ERIC Number: ED446895
Record Type: RIE
Publication Date: 1998
Solving Algebra Problems before Algebra Instruction.
Schliemann, Analucia D.; Carraher, David W.; Brizuela, Barbara M.; Jones, Wendy
If equivalent operations are performed on the left term and right term of an equation, a new equation results. This principle allows one to produce equations with a variable isolated on one side and its value(s) on the other. It also underlies problem-solving in situations where equations are not explicitly used, but the problem calls for recognizing that two quantities are equal in value and using that information to derive conclusions about values of unknown quantities. The present paper focuses on how third-grade children recognize and use this logical principle in solving problems. It also looks at issues children face as they try to represent unknowns through written notation and use their written symbols to draw inferences about unknown values. The results showed that children comfortably recognized that equal additive operations upon equal quantities produce equal results (Study 1 ). Further, they easily produced written representations of known (numerically quantified or measured) quantities. However, the children showed considerable hesitation about producing written representations for unknown quantities (Study 2). Their hesitation seems to stem from the challenge of finding a symbol to represent a quantity without constraining or making incorrect presumptions about values it may stand for. (Author)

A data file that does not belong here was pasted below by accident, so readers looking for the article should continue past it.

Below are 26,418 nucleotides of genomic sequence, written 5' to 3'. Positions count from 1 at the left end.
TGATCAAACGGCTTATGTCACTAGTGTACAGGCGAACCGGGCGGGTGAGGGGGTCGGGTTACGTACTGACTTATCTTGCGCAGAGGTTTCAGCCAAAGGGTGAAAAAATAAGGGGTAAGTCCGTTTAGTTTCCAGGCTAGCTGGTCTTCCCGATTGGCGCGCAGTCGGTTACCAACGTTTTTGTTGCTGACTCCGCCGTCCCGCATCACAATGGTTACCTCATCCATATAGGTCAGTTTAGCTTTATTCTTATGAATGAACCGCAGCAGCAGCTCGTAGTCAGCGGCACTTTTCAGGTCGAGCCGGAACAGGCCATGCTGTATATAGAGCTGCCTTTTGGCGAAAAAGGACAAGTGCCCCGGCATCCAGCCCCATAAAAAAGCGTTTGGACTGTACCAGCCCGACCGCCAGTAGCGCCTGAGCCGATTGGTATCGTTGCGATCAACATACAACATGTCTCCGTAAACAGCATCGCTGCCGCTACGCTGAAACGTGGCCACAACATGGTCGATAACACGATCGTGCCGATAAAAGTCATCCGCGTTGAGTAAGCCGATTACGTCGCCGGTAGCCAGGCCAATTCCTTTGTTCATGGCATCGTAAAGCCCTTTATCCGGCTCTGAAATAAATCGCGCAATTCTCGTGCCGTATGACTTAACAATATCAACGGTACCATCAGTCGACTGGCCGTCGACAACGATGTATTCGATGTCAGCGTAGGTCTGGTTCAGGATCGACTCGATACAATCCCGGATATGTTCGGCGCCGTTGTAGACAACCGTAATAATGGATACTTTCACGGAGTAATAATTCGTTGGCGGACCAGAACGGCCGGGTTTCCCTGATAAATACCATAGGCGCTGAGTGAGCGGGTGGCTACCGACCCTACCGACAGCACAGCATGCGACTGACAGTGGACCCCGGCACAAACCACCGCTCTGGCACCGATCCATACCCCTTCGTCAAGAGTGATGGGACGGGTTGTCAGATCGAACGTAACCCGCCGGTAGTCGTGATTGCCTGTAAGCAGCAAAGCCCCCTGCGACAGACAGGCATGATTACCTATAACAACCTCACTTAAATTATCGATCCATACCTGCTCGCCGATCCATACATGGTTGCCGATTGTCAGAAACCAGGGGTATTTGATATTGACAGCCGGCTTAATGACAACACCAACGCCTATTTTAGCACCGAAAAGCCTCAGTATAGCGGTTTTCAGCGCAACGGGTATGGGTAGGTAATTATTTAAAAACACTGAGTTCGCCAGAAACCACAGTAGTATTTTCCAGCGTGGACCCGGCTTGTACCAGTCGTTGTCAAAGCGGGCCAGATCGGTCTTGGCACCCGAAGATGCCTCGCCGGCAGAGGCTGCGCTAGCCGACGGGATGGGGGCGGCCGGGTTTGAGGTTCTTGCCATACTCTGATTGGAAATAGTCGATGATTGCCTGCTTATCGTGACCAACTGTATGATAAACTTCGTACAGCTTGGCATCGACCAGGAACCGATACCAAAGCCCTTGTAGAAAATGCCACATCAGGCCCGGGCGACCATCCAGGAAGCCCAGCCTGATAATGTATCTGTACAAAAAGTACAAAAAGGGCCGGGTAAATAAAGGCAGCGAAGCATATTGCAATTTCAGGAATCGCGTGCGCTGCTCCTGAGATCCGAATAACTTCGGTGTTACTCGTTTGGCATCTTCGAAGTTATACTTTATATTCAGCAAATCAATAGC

Publication Type: Reports - Research; Speeches/Meeting Papers
Education Level: N/A
Sponsor: National Science Foundation, Arlington, VA.
Authoring Institution: N/A
Note: Earlier version presented at the Annual Early Algebra Meeting (2nd, Medford, MA, 1998).